• Hi Brian,

      Thanks for checking in. The law allows M+S (all-season) tires for your vehicle weight. We suggest asking the company if its tires have M+S on the sidewall, and a minimum 3.5mm tread depth. However, as you’re likely leaving at a set date with little flexibility regarding departure times/dates, we recommend you also carry chains so you’re prepared to travel in all types of weather conditions.

      Chains are handy for trailers as they prevent the trailer from slipping sideways at slow speeds when a vehicle traverses curves, which are often super-elevated (sloped) to make the curve easier to negotiate at speed.

      Hope this helps.

  3. RE: your trans bc online -“do I need to chain up?” .
    Until the new sign in this posting came along this year the instructions for the winter months were winter tires or carry chains. I carried chains and in the worst months had snow tires on. It is very difficult to determine from your article whether carrying chains is legally enough anymore. I am hoping that the situation is as it was i.e that you can carry chains but must be prepared to put them on when conditions demand. If you have changed the law then I think it is very unsatisfactory since over the last week i would have been required to use fast wearing winter tires with inferior roadholding in 20 deg temperatures.
    I suspect that the law hasnt changed. I am not interested in wasting your time on hat you think is the best technological solution -I just want to know whether the I can get fined or anything with just chains. I understand that the cope can send me back if consitions and my car equipment warrant -but thy can do that anyway.
    Iam trying not to be picky but at present 90 % of the cars will be illegal on malahat if snow tires are required without exception. It may be neat and tidy – but it brings the law into disrepute and its sloppy! With respect Peter Smy

    • Hi Peter,

      Only carrying chains in a vehicle that is not equipped with the appropriate tires is not permitted on signed highways. On these highways, your tires must either be marked with the mountain/snowflake or M+S (Mud and Snow) emblem on the sidewall, and have a minimum 3.5mm tread depth. If you haven’t purchased specific winter tires, check your tire’s sidewall – there’s a chance it will be marked with M+S.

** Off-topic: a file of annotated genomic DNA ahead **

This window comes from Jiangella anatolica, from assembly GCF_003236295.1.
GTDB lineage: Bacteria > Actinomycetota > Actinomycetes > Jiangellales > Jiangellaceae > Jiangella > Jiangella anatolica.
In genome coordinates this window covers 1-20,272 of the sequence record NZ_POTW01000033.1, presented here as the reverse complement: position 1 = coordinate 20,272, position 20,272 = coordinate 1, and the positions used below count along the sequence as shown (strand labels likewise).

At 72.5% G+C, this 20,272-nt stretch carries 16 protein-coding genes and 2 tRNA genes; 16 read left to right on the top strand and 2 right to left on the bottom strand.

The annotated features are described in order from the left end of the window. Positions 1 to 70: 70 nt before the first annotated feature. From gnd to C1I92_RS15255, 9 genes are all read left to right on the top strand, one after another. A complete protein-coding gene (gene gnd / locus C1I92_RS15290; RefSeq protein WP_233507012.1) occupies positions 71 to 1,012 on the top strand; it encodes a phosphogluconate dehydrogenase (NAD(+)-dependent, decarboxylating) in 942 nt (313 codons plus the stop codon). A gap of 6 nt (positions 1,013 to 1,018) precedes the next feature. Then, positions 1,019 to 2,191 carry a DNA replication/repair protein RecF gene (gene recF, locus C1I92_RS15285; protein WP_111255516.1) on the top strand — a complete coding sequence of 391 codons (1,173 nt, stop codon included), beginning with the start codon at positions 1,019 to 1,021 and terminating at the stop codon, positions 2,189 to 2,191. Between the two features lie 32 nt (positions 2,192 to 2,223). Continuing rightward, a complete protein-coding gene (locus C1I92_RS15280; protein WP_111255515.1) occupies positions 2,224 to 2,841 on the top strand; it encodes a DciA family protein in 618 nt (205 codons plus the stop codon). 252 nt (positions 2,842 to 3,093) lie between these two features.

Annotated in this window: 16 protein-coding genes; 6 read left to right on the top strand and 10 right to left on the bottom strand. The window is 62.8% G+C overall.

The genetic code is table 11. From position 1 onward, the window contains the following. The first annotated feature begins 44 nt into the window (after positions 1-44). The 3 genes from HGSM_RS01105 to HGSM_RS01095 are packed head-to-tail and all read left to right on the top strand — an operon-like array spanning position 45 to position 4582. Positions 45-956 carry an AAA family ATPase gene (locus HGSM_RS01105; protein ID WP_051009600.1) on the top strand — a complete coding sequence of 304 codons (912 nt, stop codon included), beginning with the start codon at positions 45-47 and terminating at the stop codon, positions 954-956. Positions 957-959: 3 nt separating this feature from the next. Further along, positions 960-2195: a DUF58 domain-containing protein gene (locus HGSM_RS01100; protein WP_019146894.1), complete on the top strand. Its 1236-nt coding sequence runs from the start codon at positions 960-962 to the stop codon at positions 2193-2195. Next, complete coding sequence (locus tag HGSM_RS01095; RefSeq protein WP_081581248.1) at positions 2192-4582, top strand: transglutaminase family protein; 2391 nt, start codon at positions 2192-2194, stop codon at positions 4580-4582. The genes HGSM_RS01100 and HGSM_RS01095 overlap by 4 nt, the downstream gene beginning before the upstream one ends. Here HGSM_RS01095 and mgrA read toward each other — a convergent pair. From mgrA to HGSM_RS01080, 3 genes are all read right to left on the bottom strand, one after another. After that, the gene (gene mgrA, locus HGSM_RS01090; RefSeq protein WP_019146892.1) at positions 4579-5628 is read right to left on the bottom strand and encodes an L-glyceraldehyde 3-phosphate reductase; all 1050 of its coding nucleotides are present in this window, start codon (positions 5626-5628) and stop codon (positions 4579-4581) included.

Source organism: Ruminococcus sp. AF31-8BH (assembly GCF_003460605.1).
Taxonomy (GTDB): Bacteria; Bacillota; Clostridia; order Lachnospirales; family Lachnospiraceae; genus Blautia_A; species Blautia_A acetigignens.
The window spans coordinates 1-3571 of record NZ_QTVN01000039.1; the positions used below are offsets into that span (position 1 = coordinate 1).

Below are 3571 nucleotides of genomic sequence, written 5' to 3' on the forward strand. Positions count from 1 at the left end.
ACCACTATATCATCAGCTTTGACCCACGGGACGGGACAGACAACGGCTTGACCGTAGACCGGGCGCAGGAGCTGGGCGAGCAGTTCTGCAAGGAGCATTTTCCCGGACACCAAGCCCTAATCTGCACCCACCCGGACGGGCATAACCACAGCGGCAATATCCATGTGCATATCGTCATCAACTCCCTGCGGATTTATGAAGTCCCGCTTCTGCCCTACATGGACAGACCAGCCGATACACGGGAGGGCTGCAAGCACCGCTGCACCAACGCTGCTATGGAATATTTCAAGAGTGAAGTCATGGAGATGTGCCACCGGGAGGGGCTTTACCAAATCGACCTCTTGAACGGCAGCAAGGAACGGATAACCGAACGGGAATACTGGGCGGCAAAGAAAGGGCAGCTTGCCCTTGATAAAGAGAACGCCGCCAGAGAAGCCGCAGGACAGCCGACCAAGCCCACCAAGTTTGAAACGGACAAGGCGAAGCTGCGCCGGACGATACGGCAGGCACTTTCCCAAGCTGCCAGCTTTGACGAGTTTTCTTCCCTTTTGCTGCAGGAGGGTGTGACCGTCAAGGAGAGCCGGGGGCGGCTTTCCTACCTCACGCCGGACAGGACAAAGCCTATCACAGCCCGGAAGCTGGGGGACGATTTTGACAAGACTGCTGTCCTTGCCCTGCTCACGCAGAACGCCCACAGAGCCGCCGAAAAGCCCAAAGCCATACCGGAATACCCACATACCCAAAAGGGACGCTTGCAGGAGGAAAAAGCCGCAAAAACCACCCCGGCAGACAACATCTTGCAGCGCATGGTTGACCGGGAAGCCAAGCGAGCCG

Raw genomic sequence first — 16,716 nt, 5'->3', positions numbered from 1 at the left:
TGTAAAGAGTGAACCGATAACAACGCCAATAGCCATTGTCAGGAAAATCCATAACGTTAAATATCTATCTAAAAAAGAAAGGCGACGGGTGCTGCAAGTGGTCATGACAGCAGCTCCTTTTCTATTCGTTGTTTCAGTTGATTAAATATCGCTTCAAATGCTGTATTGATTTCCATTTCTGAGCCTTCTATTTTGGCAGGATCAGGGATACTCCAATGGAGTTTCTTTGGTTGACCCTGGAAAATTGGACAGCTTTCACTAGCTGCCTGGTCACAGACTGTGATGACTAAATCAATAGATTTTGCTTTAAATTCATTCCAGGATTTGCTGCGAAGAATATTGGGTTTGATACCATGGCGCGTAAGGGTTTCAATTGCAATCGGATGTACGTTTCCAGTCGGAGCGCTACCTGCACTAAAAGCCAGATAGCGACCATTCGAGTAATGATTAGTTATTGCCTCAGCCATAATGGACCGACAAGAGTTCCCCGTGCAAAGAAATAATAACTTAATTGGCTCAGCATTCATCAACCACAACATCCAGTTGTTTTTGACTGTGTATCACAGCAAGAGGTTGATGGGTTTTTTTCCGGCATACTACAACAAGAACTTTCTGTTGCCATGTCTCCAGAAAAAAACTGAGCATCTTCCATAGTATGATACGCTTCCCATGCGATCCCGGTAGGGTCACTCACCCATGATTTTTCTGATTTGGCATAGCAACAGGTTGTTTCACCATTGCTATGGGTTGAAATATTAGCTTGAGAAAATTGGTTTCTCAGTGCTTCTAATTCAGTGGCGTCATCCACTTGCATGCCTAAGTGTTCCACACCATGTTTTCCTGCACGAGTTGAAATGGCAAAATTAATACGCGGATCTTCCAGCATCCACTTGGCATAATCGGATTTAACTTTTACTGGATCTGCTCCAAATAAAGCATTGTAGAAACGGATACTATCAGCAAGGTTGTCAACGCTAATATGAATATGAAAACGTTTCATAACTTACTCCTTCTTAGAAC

Tires marked with a mountain/snowflake symbol offer the best traction on snow, ice and in cold weather.
      Tires marked with an M+S offer better traction than summer tires, but are less effective than mountain/snowflake tires on snow and ice, and in cold weather. M+S tires (with a minimum 3.5 mm tread depth) are a winter tire for compliance with current highway signage requirements.

      Whether you use mountain/snowflake or M+S tires, it is still a good idea to carry chains for severe conditions.

  4. This new requirement has not been thought through properly. M+S tires are well known to be little better than summer tires, and essentially useless in snow.

    This leads to the absurd situation where a Kelowna resident cannot drive over the Bennett bridge (which is part of Hwy 97) to get to West Kelowna, on a typical warm October day.

    Does this apply to motorcycles? If so, it means that all motorcycles are banned from nearly all provincial highways for 6 months of the year, including those nice warm 20 degree Fall riding days we get here in the okanagan valley! Why? Because the M+S symbol, and the snowflake symbol, are car tire ratings, and are not used on any motorcycle tires.

    • Hi R.F.

      Thanks for sharing your concerns with us.

      Tires marked with a mountain/snowflake symbol on the sidewall offer the best traction on snow and ice and in cold weather.
      Tires marked with an M+S offer better traction than summer tires, but are less effective than mountain/snowflake tires on snow and ice, and in cold weather. M+S tires (with a minimum 3.5 mm tread depth) are a winter tire for compliance with current highway signage requirements. However, for better winter driving performance, on snow and ice and in cold weather, tires with the snowflake and mountain symbol depicted on the tire’s sidewalls are recommended.

      Motorcyclists are classified under the passenger vehicle category in the Motor Vehicle Act and therefore subject to the same restrictions as cars. Because motorcycle tires do not typically run on M+S tires, they would require studded tires during the winter tire season.